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    Hey Cynthia! We COULD get better wood but it would be more work. We could either go cut some and haul it back to town in our trucks, and load it into the landingcraft and bring it home. Or we could cut standing wood along the beaches and tow it home with the skiff. But he refuses to go either of these routes and I'm getting very worried about the situation! He is convinced that our problems are because its an EPA certified stove and not because of wood problems.

    (Hey I guess I didn't realize you had a super 27 too!)
    Last edited: Sep 4, 2013
  17. begreen

    begreen Mooderator Staff Member

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    Damp wood and running a cool stove are two ways to cause more creosote. It is the accumulation of tars that condense on the inner walls of the pipe when the flue gases are below 250::F. Salty wood makes the flue gases highly corrosive. The stove you bought is not a cheap stove. It is an excellent performer when given the right fuel. Get the chimney cleaned and then get at least a couple bundles of dry wood from someone who seasons it correctly. You will note a big difference in heat output.

    My dad used to say, "a poor worker always blames his tools."
  18. Huntindog1

    Huntindog1 Minister of Fire

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    Top Down Fire Starting


  19. Cynnergy

    Cynnergy Feeling the Heat

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    I second BG's suggestion of putting hubby on here to ask the questions. I know your situation well and sometimes you have to get an 'unbiased' person/group to step in :rolleyes:. Maybe print out this thread to show him? Also have you tried showing him some Youtube videos of your stove in action the way it should be? I like this one:


    Meanwhile, I am trying to convince hubby that smoke coming out of the chimney is a bad thing and he needs to turn the air up for a bit if it is smoking :confused:.
  20. oldspark

    oldspark Guest

    If your husband is not willing to learn anything you probably were better off with the older stove, can you even get him to read the posts here?
  21. Hogwildz

    Hogwildz Minister of Fire

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    So he does not want to work to get good wood... He must be narrow sighted.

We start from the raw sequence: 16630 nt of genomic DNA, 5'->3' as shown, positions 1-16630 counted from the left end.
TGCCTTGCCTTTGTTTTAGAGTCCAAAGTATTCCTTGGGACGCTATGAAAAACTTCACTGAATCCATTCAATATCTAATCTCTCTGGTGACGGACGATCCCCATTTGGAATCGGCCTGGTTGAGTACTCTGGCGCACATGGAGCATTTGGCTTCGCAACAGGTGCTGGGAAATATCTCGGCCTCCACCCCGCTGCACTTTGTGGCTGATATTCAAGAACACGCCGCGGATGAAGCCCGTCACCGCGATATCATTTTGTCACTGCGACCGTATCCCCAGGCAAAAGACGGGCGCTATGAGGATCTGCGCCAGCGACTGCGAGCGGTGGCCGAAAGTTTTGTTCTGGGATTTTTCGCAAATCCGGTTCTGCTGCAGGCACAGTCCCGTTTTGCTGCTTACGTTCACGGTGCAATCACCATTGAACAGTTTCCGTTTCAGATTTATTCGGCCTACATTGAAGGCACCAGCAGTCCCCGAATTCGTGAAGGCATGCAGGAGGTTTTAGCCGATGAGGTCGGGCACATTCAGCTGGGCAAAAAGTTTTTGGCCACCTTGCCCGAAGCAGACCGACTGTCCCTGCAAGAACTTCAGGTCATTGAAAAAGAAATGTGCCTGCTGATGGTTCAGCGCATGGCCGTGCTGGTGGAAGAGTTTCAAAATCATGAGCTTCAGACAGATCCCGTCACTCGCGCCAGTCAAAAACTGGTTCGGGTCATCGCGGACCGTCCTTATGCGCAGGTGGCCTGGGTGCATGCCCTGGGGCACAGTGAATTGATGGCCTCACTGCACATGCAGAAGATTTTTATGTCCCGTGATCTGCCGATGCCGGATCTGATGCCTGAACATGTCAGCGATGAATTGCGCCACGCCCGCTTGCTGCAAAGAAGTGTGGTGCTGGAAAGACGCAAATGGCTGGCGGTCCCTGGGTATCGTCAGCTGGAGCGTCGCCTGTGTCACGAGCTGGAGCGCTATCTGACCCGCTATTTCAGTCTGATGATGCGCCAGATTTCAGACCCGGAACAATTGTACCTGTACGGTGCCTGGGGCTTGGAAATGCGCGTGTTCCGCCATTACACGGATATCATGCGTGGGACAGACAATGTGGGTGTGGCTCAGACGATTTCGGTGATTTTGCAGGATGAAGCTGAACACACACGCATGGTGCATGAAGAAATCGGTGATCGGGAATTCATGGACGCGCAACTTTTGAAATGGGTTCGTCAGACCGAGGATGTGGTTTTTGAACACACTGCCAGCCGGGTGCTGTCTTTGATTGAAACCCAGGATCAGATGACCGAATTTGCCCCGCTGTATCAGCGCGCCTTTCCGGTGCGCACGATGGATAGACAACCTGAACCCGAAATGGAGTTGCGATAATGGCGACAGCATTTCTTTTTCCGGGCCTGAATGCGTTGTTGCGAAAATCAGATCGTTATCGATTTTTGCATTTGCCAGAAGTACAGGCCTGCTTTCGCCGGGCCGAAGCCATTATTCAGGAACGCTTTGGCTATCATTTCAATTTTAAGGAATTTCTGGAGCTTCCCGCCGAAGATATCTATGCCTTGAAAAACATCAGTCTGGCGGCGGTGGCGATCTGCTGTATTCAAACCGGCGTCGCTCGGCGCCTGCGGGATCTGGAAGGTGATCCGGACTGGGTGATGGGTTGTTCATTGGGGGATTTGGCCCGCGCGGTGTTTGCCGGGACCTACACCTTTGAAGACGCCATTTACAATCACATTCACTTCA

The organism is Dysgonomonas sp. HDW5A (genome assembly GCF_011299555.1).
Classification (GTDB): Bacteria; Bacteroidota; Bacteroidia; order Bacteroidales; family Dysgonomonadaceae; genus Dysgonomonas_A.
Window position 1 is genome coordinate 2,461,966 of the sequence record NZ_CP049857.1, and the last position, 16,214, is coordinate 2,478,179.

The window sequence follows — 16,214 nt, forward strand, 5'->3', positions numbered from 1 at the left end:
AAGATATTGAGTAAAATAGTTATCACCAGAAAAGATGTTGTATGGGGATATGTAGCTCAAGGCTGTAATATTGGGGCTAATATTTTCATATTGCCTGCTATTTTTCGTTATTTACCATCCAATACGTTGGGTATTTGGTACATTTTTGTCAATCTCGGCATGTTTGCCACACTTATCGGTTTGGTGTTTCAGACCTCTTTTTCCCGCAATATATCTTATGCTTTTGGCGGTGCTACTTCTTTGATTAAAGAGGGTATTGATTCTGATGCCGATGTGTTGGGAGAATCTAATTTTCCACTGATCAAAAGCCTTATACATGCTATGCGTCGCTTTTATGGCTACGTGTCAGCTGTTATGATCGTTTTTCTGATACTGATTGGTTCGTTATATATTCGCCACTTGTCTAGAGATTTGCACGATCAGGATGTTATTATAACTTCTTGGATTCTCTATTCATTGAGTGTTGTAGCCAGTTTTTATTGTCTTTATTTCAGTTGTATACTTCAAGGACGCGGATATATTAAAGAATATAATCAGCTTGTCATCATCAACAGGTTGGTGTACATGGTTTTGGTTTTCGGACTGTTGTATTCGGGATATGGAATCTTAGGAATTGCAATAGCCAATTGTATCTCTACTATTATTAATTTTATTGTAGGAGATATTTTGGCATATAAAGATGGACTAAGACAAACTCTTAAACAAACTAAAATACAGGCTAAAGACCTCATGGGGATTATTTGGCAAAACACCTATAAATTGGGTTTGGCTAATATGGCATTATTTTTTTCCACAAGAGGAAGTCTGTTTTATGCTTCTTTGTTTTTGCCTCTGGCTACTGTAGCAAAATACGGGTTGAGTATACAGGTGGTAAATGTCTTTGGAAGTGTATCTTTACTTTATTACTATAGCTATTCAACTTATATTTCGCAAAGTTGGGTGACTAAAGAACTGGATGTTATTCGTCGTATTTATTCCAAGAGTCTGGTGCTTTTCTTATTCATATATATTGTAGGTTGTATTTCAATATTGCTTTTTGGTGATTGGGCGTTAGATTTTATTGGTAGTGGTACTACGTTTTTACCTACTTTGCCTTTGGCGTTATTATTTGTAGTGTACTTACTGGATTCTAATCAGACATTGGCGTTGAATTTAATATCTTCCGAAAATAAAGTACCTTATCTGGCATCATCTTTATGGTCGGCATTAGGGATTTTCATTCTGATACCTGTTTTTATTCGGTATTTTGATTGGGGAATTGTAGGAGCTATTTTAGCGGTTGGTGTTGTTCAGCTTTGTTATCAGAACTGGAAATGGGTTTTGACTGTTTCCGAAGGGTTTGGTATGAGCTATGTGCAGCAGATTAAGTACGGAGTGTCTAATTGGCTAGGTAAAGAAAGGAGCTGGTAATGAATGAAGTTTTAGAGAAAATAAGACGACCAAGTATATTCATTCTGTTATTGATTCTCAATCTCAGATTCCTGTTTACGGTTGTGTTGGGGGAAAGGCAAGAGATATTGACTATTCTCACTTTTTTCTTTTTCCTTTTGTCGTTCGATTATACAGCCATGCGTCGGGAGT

Does he realize he was fetching much more wood and probably working harder fetching that wood to keep the Fisher appetite satisfied?
    The 27 is going to eat far less wood, IF he gets decent, DRY wood to feed it with. In the end, saving work & wood.

    Is this a case where you wanted a new stove and he didn't? Cause if that is the case, he will never be happy, just to prove himself right.
    Good luck with that. He is a very lucky man to have you, he would be tossed in the wind down here surely.
  22. begreen

    begreen Mooderator Staff Member

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    Can you get some boxes of carpentry scraps? They will help boost the fire.
    Last edited: Sep 4, 2013
  23. Brad Stephanie Jurries

    Brad Stephanie Jurries New Member

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    That might be the angle I need to try, because I am quite sure of that myself; the better wood will burn better and we will need to get less of it. This is a sensitive issue (for some reason) so I am trying to be very cautious about it. My husband is very smart and he excels at learning things the hard way. So I am trying to figure out how to skip that step in the process, so all of your infomation that I can pass on is helpful! I'm not sure I can get him to read these forums; he's not much of an internet guy....

    We needed the new stove because the old one ate SOOOOO much wood, and we are doing a state energy rebate/upgrade program, where switching to an EPA cert stove as well as adding insulation, new windows, etc. will get us up to 10K from the state. These were all things we needed to do anyways, so he was on board with the new stove. Maybe I need to propose a "trial" period of putting in the extra effort for more difficult wood and maybe he'll see the difference.....

    Also, luckily, we are often away from home and staying on our boat in town (YAY diesel drip stove) during the fall, as we are engaged in a time consuming fishery. There is some time to try to find some decent wood before we are home much (around Christmas.)
  24. begreen

    begreen Mooderator Staff Member

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    Start collecting dry wood from local carpenters, flooring people, cabinet makers. That stove can heat well, but it wants dry fuel.
  25. Huntindog1

    Huntindog1 Minister of Fire

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    If the wood is a little too much moisture split it smaller. You will need to use kindling on restarts to try and get the heat up in the stove easier.
    Rake your coals forward so towards the front of the stove you have lots of hot coals. Ten fill the back of the stove full with wood then leave one row in the front open and put your small thin pieces of kindling to ignite from all those hot coals your raked forward. Wood thats not dry enough makes restarts a pain.

    Here is a pictorial on Rake Coals Forward:
    http://www.hearth.com/talk/threads/rake-coals-forward-and-stove-start-up-pictures.80659/